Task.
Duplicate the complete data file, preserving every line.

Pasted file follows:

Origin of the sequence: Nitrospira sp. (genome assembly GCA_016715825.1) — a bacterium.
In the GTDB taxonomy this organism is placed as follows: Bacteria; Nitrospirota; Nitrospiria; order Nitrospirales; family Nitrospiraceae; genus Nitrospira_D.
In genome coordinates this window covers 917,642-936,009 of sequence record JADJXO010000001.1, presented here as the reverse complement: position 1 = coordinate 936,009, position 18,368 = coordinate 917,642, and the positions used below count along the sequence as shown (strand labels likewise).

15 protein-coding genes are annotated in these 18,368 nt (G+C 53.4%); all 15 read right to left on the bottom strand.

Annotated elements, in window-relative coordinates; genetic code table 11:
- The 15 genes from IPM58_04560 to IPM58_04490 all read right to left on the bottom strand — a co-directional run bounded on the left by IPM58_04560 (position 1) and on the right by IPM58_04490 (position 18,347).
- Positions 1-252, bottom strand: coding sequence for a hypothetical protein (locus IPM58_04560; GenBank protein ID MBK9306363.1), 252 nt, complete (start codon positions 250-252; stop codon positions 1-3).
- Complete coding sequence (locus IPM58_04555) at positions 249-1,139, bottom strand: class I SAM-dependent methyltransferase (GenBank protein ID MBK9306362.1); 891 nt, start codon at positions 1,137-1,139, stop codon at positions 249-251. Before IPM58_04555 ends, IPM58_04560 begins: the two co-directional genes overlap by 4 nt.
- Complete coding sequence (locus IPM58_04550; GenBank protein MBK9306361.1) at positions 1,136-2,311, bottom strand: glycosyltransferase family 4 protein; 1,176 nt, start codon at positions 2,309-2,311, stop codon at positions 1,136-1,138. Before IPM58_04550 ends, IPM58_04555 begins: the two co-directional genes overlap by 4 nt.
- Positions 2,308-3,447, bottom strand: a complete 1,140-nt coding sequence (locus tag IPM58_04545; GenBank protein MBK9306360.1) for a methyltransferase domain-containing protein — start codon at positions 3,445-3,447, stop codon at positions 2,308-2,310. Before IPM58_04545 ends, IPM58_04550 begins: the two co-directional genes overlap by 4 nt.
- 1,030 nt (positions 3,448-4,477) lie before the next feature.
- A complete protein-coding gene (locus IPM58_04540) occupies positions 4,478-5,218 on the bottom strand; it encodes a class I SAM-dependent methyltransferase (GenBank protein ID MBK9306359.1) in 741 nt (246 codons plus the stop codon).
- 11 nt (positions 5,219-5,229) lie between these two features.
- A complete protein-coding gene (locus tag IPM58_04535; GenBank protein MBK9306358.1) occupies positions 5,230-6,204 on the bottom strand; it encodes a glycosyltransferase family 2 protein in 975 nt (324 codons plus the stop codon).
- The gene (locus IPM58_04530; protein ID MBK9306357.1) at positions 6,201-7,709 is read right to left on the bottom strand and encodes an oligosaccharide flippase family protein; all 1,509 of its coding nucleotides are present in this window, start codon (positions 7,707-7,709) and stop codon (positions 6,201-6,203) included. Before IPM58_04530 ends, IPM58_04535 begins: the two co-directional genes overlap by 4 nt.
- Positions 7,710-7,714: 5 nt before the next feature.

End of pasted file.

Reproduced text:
Origin of the sequence: Nitrospira sp. (genome assembly GCA_016715825.1) — a bacterium.
In the GTDB taxonomy this organism is placed as follows: Bacteria; Nitrospirota; Nitrospiria; order Nitrospirales; family Nitrospiraceae; genus Nitrospira_D.
In genome coordinates this window covers 917,642-936,009 of sequence record JADJXO010000001.1, presented here as the reverse complement: position 1 = coordinate 936,009, position 18,368 = coordinate 917,642, and the positions used below count along the sequence as shown (strand labels likewise).

15 protein-coding genes are annotated in these 18,368 nt (G+C 53.4%); all 15 read right to left on the bottom strand.

Annotated elements, in window-relative coordinates; genetic code table 11:
- The 15 genes from IPM58_04560 to IPM58_04490 all read right to left on the bottom strand — a co-directional run bounded on the left by IPM58_04560 (position 1) and on the right by IPM58_04490 (position 18,347).
- Positions 1-252, bottom strand: coding sequence for a hypothetical protein (locus IPM58_04560; GenBank protein ID MBK9306363.1), 252 nt, complete (start codon positions 250-252; stop codon positions 1-3).
- Complete coding sequence (locus IPM58_04555) at positions 249-1,139, bottom strand: class I SAM-dependent methyltransferase (GenBank protein ID MBK9306362.1); 891 nt, start codon at positions 1,137-1,139, stop codon at positions 249-251. Before IPM58_04555 ends, IPM58_04560 begins: the two co-directional genes overlap by 4 nt.
- Complete coding sequence (locus IPM58_04550; GenBank protein MBK9306361.1) at positions 1,136-2,311, bottom strand: glycosyltransferase family 4 protein; 1,176 nt, start codon at positions 2,309-2,311, stop codon at positions 1,136-1,138. Before IPM58_04550 ends, IPM58_04555 begins: the two co-directional genes overlap by 4 nt.
- Positions 2,308-3,447, bottom strand: a complete 1,140-nt coding sequence (locus tag IPM58_04545; GenBank protein MBK9306360.1) for a methyltransferase domain-containing protein — start codon at positions 3,445-3,447, stop codon at positions 2,308-2,310. Before IPM58_04545 ends, IPM58_04550 begins: the two co-directional genes overlap by 4 nt.
- 1,030 nt (positions 3,448-4,477) lie before the next feature.
- A complete protein-coding gene (locus IPM58_04540) occupies positions 4,478-5,218 on the bottom strand; it encodes a class I SAM-dependent methyltransferase (GenBank protein ID MBK9306359.1) in 741 nt (246 codons plus the stop codon).
- 11 nt (positions 5,219-5,229) lie between these two features.
- A complete protein-coding gene (locus tag IPM58_04535; GenBank protein MBK9306358.1) occupies positions 5,230-6,204 on the bottom strand; it encodes a glycosyltransferase family 2 protein in 975 nt (324 codons plus the stop codon).
- The gene (locus IPM58_04530; protein ID MBK9306357.1) at positions 6,201-7,709 is read right to left on the bottom strand and encodes an oligosaccharide flippase family protein; all 1,509 of its coding nucleotides are present in this window, start codon (positions 7,707-7,709) and stop codon (positions 6,201-6,203) included. Before IPM58_04530 ends, IPM58_04535 begins: the two co-directional genes overlap by 4 nt.
- Positions 7,710-7,714: 5 nt before the next feature.